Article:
Lesser Celandine may have cheerful yellow flowers, but don’t let it fool you. This is an aggressive, non-native thug that is wreaking havoc in our natural landscapes (not to mention front yards, back yards, flowerbeds and lawns).
Lesser Celandine (known as Ficaria verna but sometimes still listed as Ranunculus ficaria ) was brought from Europe in the 1860’s as an ornamental plant and escaped cultivation. The plant has shiny, dark green, kidney shaped leaves and bright yellow flowers. It typically emerges in late January to early February.
Because it emerges so early and creates a very dense mat of leaves, it smothers many of our native spring wild flowers by blocking out light, air and growing space before they can even get started. Our native insects are then deprived of the pollen and nectar they need early in the season.
Lesser Celandine is an ephemeral and is usually dormant by late June. This can cause problems in wetlands because other plants have been snuffed out so there is not as much vegetation left to prevent soil erosion in late season flood events.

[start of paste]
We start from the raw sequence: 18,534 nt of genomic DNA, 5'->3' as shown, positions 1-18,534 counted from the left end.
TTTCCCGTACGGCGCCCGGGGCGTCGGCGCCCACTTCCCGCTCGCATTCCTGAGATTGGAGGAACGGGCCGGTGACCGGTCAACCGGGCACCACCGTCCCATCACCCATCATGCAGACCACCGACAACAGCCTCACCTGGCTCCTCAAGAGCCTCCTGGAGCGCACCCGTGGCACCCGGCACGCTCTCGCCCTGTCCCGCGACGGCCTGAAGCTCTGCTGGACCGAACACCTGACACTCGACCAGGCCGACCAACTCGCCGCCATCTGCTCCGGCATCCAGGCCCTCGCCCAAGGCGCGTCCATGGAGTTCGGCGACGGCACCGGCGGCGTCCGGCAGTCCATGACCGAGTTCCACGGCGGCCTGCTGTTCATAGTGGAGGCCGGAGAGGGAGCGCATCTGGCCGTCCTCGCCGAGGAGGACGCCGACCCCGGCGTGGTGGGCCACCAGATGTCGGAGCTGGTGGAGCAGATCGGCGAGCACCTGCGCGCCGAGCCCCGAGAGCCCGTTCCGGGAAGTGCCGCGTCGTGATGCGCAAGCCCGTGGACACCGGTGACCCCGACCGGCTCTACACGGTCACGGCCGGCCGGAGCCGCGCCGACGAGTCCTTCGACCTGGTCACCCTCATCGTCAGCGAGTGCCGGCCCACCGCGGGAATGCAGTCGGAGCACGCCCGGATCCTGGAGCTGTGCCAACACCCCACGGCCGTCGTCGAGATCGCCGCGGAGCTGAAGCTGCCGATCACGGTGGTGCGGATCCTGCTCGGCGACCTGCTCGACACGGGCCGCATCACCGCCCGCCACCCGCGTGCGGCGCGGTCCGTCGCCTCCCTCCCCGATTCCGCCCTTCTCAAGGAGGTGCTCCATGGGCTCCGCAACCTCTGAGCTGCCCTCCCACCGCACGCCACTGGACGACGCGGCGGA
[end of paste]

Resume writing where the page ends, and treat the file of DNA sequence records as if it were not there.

Lesser Celandine is a very vigorous spreader, mainly through underground tubers and bulblets attached to the leaf stems. It prefers moist soil, but can survive in drier areas. It can colonize an area very quickly.
The tubers and bulblets can be spread by animals, by flooding and even by well meaning gardeners. It is often seen along stream banks where it has been spread by water flow.
Managing Lesser Celandine is very difficult. Small infestations can be weeded out, but you must remove all the tubers and bulblets. Weeding can actually spread the weed if you are not careful. To help contain the spread, keep in mind:
- Never put removed Lesser Celandine in the compost.
- Do not pile it on the ground or rake it up, put it directly in a disposal container. You may need to dispose of some soil along with the tubers to ensure you have removed it all.
- Mowing Lesser Celandine can fling the small bulblets into other sections of the lawn.
- When the plant is dormant, its easy to move the tubers from one part of the garden to another when transplanting other plants.
It is possible to eliminate Lesser Celandine with herbicides, but the window of opportunity is small. Here are a few references that discuss the use of herbicides.
- Pennsylvania Department of Natural Resources Lesser Celandine fact sheet
- Brandywine Conservancy Invasive Species Spotlight: Lesser celandine
- Plant Conservation Alliance Fact Sheet – Lesser Celandine